1) Does the New Boston Income Tax Ordinance levy a tax on the income I receive from interest on my savings account?
A. No. Section 3E4 of the Ordinance specifically exempts income from interes and dividends.
2) Is my pension taxable under the Income Tax Ordinance?
A. No, Section 3E1 exempts any income from any pensions or unemployment insurance.
3) How about Social Security benefits?
A. Under the provisions of Section 3E2 of the Ordinance, any income from Social Security benefits or private insurance companies or from Workmen’s Compensation is not taxable.
4) Is the pay I receive for attending drill with the U.S. Reserves taxable?
A. No. All military pay and allowances are exempt under the provisions of Section 3E5.
5) Will my church have to pay a tax on its Sunday collection?
A. No, Section 3E6 exempts the income of religious, charitable, fraternal or educational organizations.
6) I pay income taxes to the City of Portsmouth. Do I also have to pay them to New Boston?
A. No, Section 15B of the Ordinance gives you a credit for anything paid to another municipality, but if you are a resident of New Boston, you will still need to file a return to show that you have in fact paid tax to another municipality.
7) I travel for my company and have to pay my own expenses. Will I be given credit for these?
A. Yes. So far as the Ordinance is concerned, you are treated as a business and need pay only on your net wage.
8) As the owner of rental property, how am I better or worse off under an income tax rather than a property tax?
A. You are much better off as under an income tax you pay only on your net profits, over $3,000, whereas under the property tax you pay the fixed rate set by the real estate levy regardless of whether you make or lose money on your rental property.
9) Do I have to pay a tax on the profit I made on the sale of my home?
A. No. That is not considered as earned income and only earned income is taxable.
10) How can I prevent everybody from knowing how much I make?
A. Section 9D of the Ordinance imposes a penalty of up to a $500 fine and six months jail term for anyone who gives out information pertaining to your income and it also requires the firing of any employee giving out this information.
11) My only income is from by employer here in New Boston. How do I file?
A. You don’t have to file. The Regulations provide that where one’s only taxable income is from wages which are being withheld by an employer at the same tax rate, no filing is required.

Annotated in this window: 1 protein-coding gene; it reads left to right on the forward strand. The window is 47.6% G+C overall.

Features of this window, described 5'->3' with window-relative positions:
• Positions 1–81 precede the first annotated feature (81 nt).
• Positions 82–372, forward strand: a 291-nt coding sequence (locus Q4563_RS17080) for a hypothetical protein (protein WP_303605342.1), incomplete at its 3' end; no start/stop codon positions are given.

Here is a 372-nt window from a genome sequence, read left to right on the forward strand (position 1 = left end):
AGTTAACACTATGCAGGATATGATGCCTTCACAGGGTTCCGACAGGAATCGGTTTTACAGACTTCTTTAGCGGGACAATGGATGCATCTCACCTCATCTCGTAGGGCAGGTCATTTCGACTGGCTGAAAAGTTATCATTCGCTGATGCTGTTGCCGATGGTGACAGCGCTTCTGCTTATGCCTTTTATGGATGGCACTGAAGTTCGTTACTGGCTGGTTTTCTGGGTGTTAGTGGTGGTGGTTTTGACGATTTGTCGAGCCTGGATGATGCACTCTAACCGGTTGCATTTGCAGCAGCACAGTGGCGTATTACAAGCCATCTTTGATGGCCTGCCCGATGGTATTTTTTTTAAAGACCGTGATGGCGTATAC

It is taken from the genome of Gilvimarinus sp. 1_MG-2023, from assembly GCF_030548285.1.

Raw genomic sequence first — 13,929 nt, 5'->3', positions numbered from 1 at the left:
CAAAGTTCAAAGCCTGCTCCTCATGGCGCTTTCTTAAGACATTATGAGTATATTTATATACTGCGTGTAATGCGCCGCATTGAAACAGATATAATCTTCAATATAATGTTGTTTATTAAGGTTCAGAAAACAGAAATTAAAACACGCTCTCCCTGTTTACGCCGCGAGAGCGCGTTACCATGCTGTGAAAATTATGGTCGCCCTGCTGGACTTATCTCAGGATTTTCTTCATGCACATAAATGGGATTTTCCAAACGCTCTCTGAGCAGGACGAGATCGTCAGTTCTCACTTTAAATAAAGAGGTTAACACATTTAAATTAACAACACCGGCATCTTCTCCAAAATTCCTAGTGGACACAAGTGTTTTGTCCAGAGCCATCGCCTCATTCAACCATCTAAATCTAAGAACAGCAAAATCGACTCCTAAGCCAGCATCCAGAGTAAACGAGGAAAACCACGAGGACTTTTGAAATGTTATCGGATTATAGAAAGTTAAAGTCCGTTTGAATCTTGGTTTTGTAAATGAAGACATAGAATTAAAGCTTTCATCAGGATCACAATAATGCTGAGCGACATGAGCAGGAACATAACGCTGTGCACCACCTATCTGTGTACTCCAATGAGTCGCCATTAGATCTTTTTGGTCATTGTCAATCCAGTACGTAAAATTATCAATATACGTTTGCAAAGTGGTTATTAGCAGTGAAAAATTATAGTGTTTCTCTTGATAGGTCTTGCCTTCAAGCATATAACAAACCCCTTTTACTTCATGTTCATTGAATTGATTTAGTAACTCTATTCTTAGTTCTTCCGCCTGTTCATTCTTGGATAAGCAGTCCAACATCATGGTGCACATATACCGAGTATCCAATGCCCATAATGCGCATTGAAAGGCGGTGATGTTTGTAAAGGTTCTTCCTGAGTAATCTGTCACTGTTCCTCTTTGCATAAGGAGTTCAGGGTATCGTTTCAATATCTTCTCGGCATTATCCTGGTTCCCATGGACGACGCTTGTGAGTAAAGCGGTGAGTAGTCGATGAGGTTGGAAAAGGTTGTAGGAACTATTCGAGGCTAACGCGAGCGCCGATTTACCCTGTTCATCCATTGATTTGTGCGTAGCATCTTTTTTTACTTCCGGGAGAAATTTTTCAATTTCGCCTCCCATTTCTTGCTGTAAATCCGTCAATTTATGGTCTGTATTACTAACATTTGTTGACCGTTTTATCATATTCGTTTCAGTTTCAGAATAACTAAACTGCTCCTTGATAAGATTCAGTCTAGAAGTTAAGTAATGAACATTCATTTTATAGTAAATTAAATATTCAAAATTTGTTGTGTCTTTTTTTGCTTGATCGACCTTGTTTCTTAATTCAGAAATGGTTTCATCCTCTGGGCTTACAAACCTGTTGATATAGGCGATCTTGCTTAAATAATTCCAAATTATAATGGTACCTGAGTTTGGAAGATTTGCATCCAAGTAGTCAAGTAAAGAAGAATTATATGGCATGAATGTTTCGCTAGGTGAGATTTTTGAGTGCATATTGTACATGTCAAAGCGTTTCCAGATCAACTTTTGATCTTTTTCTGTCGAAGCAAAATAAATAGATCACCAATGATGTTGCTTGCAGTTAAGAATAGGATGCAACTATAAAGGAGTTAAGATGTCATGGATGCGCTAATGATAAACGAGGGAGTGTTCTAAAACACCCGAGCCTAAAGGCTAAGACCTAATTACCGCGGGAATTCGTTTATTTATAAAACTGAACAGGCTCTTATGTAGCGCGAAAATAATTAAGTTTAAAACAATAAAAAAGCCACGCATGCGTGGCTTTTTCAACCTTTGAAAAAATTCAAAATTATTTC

12) Do non-residents who work in New Boston have to pay the tax?
A. Definitely. As a matter of fact, our records show that 80% of the tax is paid by non-residents.
13) What happens if the tax is knocked out?
A. The Village would be a lot poorer, since most of the revenue comes from non-residents we would have to discontinue a lot of services, such as garbage collection, extra police and firemen or pass a several mill additional real estate tax levy.
14) Can’t the revenue from non-residents be secured in another way?
A. A municipal income tax is the only tax on non-residents ever declared legal by the courts.
15) By what authority did Council levy the tax?
A. Recognizing that homes could not stand the added tax burden needed to finance modern day services, the Ohio Legislature passed a law allowing municipalities to pass an income tax ordinance up to 1% without a vote of the people.
16) I am losing money on my business. Do I still have to pay the tax?
A. No. As a matter of fact, you can carry forward your loss until used up to reduce your tax liability in future years.
17) Do I have to pay the tax for my cleaning lady?
A. No. Housewives do not have to withhold on domestic help, but they have to file themselves.
18) Has the tax been tested in the courts?
A. Yes. The court records are full of cases in which various aspects of municipal income taxes have been upheld, such as the right to levy the tax to tax non-residents, to make employees withhold, to make Federal, State and municipal employees pay the tax, to inspect records and to fine or imprison for not complying.
19) Do I have any right of appeal?
A. Yes. The Ordinance established a Board of Review with whom you may file an appeal against any order of the tax office which adversely affects you and if you want to appeal the Board’s decision, you can always go to Court.
20) What happens if I overpay my tax?
A. The form on which you estimate your next year’s tax provides a space where you can either ask that the overpayment be applied to your next year’s tax payment or refunded. In fact, even if you don’t catch the overpayment, the tax office will and will credit it to your next year’s liability.